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Oregon Ranks Fourth in US for Climate-Focused Transportation Policies and Funding

SALEM, OR — Oregon is ranked fourth in the nation for transportation policies and funding that improve equity, public health, and climate change outcomes, according to a report published by the Natural Resources Defense Council. The report assessed states on several metrics to create a final scorecard ranking out of 100 possible points. The metrics included state planning for climate and equity, vehicle electrification, expansion of transportation choices, system maintenance, and procurement.

“We’re proud of our ranking and what we’ve accomplished so far with our federal and state partners,” said Susan Peithman, Oregon Department of Transportation (ODOT) Climate Office Interim Director. “There is much more work to be done, and we’ll keep pushing to realize our vision of a clean, safe, and equitable transportation system.”

The report’s authors cite the recent historic federal investments in transportation infrastructure for spurring their interest in state transportation policy and spending. In 2021, the Bipartisan Infrastructure Law allocated $1.2 billion in additional transportation funding for Oregon over the next few years. About $800 million of that funding is directed to specific purposes.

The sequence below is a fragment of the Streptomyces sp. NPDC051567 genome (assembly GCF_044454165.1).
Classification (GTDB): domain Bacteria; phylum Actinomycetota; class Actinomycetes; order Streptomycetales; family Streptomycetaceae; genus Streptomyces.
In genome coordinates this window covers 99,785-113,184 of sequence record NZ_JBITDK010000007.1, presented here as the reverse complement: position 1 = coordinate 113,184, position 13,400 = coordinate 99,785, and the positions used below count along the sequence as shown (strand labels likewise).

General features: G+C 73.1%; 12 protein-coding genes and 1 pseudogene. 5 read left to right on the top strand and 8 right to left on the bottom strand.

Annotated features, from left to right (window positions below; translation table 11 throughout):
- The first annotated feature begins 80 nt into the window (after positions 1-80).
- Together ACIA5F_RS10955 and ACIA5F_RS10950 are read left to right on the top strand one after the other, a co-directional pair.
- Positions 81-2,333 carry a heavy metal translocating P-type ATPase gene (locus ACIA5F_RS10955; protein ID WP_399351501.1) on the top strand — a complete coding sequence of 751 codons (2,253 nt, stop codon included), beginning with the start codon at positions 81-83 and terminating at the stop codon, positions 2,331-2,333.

The remaining $412 million is flexible funding. Last year the Oregon Transportation Commission directed the flexible funding be spent in ways that will make Oregon’s roads, streets, and walkways safer and easier to use. In 2021, the commission approved $255 million in federal funding for active and public transportation for ODOT's 2024-27 budget cycle. Both investment decisions contributed to Oregon’s high ranking in the report.

Oregon is projected to make the strongest progress in cleaning up each mile driven. Recent regulations on emissions from cars, trucks, and SUVs — and a shift to electric vehicles — will yield the biggest reduction. Reducing how far and how often people drive has the most room for improvement. Oregon can make progress here by investing in active modes like walking, rolling, and biking; improving transit services; pricing the transportation system; and enacting land use policies to support shorter trips.

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ODOT's data says by 2050, emissions from transportation will be 60 percent lower than they were in 1990.

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